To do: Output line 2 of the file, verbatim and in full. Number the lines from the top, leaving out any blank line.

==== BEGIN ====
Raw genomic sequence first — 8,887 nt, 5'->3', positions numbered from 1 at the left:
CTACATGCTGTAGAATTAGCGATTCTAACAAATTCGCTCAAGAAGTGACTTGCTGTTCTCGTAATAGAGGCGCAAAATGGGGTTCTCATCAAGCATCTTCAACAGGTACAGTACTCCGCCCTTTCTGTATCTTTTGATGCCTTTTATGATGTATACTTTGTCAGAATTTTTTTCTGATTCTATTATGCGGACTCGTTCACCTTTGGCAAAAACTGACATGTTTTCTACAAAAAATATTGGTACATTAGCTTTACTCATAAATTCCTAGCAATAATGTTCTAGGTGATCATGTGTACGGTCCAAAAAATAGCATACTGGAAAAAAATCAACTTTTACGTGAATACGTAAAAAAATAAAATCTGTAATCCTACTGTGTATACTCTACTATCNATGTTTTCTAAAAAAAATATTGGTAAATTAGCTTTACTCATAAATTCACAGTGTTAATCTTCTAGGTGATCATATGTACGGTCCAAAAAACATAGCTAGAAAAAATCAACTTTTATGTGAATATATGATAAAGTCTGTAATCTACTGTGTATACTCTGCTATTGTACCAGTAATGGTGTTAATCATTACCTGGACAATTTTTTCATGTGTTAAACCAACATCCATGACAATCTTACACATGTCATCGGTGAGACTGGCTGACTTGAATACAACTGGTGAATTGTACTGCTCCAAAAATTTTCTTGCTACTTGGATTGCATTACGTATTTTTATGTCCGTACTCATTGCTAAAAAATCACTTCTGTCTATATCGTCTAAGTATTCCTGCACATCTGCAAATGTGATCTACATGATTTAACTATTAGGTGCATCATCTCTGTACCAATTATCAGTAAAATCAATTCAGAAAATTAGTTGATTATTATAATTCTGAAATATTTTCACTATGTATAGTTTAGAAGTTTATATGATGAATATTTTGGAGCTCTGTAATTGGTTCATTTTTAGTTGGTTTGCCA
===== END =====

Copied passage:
CTACATGCTGTAGAATTAGCGATTCTAACAAATTCGCTCAAGAAGTGACTTGCTGTTCTCGTAATAGAGGCGCAAAATGGGGTTCTCATCAAGCATCTTCAACAGGTACAGTACTCCGCCCTTTCTGTATCTTTTGATGCCTTTTATGATGTATACTTTGTCAGAATTTTTTTCTGATTCTATTATGCGGACTCGTTCACCTTTGGCAAAAACTGACATGTTTTCTACAAAAAATATTGGTACATTAGCTTTACTCATAAATTCCTAGCAATAATGTTCTAGGTGATCATGTGTACGGTCCAAAAAATAGCATACTGGAAAAAAATCAACTTTTACGTGAATACGTAAAAAAATAAAATCTGTAATCCTACTGTGTATACTCTACTATCNATGTTTTCTAAAAAAAATATTGGTAAATTAGCTTTACTCATAAATTCACAGTGTTAATCTTCTAGGTGATCATATGTACGGTCCAAAAAACATAGCTAGAAAAAATCAACTTTTATGTGAATATATGATAAAGTCTGTAATCTACTGTGTATACTCTGCTATTGTACCAGTAATGGTGTTAATCATTACCTGGACAATTTTTTCATGTGTTAAACCAACATCCATGACAATCTTACACATGTCATCGGTGAGACTGGCTGACTTGAATACAACTGGTGAATTGTACTGCTCCAAAAATTTTCTTGCTACTTGGATTGCATTACGTATTTTTATGTCCGTACTCATTGCTAAAAAATCACTTCTGTCTATATCGTCTAAGTATTCCTGCACATCTGCAAATGTGATCTACATGATTTAACTATTAGGTGCATCATCTCTGTACCAATTATCAGTAAAATCAATTCAGAAAATTAGTTGATTATTATAATTCTGAAATATTTTCACTATGTATAGTTTAGAAGTTTATATGATGAATATTTTGGAGCTCTGTAATTGGTTCATTTTTAGTTGGTTTGCCA